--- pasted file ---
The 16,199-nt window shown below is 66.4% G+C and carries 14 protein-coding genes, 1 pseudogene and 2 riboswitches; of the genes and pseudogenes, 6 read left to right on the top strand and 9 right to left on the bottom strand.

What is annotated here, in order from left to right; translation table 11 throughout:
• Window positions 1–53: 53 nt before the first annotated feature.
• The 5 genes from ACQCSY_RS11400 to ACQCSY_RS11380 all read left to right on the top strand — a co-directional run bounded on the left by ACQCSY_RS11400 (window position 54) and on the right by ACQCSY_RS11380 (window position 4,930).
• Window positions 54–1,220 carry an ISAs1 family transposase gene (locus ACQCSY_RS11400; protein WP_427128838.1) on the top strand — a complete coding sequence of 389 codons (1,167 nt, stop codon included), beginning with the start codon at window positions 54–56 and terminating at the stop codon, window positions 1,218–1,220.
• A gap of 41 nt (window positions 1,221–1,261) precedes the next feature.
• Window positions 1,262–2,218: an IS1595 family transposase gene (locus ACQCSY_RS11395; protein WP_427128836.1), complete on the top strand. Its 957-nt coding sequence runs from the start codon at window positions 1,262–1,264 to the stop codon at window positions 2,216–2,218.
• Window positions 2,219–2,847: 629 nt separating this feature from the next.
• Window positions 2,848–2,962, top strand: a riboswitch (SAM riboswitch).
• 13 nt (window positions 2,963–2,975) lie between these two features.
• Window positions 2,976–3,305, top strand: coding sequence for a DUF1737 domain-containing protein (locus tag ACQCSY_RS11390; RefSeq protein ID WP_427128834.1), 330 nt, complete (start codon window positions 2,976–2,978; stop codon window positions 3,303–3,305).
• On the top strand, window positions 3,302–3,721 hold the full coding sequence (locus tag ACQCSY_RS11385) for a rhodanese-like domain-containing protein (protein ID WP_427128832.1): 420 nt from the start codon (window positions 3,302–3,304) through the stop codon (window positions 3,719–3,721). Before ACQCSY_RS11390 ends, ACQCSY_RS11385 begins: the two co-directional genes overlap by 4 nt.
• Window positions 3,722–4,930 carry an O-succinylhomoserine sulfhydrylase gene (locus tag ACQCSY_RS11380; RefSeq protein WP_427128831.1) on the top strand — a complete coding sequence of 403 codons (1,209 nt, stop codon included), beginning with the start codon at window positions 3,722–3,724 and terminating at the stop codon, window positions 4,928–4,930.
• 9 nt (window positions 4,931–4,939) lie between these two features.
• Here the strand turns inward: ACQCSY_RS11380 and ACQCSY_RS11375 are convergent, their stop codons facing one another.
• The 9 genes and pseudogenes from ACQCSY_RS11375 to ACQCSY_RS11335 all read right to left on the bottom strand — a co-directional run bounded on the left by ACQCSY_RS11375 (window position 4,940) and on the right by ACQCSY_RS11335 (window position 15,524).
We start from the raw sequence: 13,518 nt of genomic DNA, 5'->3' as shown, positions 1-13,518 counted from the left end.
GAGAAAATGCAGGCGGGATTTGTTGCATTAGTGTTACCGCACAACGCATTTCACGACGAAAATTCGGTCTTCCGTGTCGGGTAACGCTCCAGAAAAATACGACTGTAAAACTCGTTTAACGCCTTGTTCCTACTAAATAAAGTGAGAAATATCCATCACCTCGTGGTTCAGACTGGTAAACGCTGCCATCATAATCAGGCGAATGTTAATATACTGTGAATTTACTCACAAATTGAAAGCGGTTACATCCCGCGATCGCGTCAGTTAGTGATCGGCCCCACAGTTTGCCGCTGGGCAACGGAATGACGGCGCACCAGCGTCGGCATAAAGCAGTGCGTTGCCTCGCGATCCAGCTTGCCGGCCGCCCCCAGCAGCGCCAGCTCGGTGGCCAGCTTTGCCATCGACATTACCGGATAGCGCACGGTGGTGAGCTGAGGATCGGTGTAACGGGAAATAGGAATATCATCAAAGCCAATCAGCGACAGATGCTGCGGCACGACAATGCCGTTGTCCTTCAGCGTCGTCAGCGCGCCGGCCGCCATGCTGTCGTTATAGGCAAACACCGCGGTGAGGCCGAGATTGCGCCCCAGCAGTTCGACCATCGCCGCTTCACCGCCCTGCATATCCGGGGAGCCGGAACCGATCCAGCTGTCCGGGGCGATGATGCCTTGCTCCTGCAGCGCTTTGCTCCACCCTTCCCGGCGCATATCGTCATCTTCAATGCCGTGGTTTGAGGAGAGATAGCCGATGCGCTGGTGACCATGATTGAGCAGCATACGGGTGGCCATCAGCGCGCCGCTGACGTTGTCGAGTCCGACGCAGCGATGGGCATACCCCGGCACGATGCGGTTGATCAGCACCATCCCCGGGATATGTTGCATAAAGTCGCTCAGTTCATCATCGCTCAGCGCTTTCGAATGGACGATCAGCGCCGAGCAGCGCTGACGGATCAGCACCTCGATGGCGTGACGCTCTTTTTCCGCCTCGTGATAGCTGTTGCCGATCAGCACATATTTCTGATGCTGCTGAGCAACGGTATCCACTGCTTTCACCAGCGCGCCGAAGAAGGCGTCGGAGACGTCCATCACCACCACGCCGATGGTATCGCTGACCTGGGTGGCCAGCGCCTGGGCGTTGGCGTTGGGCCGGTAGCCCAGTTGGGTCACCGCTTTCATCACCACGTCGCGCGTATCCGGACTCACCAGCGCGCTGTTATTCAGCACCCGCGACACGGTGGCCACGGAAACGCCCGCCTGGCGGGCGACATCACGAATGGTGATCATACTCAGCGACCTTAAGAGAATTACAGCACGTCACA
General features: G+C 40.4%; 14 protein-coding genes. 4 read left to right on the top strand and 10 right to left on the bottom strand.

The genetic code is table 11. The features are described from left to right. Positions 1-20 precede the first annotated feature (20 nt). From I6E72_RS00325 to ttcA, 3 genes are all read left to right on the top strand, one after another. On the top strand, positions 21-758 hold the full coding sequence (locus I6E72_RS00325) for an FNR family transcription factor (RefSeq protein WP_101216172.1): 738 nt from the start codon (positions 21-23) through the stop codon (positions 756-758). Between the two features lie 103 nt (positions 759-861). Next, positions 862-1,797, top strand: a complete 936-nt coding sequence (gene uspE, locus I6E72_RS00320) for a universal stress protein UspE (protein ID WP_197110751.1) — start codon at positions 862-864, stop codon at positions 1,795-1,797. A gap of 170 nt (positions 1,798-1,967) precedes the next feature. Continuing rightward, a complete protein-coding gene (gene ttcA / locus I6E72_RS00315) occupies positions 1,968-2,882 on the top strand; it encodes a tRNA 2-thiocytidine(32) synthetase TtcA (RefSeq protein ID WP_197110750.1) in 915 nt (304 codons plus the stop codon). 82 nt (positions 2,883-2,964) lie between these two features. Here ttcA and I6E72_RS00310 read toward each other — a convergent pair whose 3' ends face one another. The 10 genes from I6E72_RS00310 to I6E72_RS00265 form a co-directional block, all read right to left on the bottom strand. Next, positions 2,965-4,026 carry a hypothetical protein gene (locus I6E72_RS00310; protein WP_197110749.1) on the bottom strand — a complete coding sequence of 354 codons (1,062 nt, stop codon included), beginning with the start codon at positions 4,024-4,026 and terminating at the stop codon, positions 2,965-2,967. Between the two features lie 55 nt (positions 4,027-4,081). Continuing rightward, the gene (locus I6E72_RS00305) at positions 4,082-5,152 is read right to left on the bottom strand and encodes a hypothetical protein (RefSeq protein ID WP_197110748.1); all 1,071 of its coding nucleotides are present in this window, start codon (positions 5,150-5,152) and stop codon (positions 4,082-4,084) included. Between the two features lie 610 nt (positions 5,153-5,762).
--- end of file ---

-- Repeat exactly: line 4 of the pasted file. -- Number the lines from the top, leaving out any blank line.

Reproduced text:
• The 5 genes from ACQCSY_RS11400 to ACQCSY_RS11380 all read left to right on the top strand — a co-directional run bounded on the left by ACQCSY_RS11400 (window position 54) and on the right by ACQCSY_RS11380 (window position 4,930).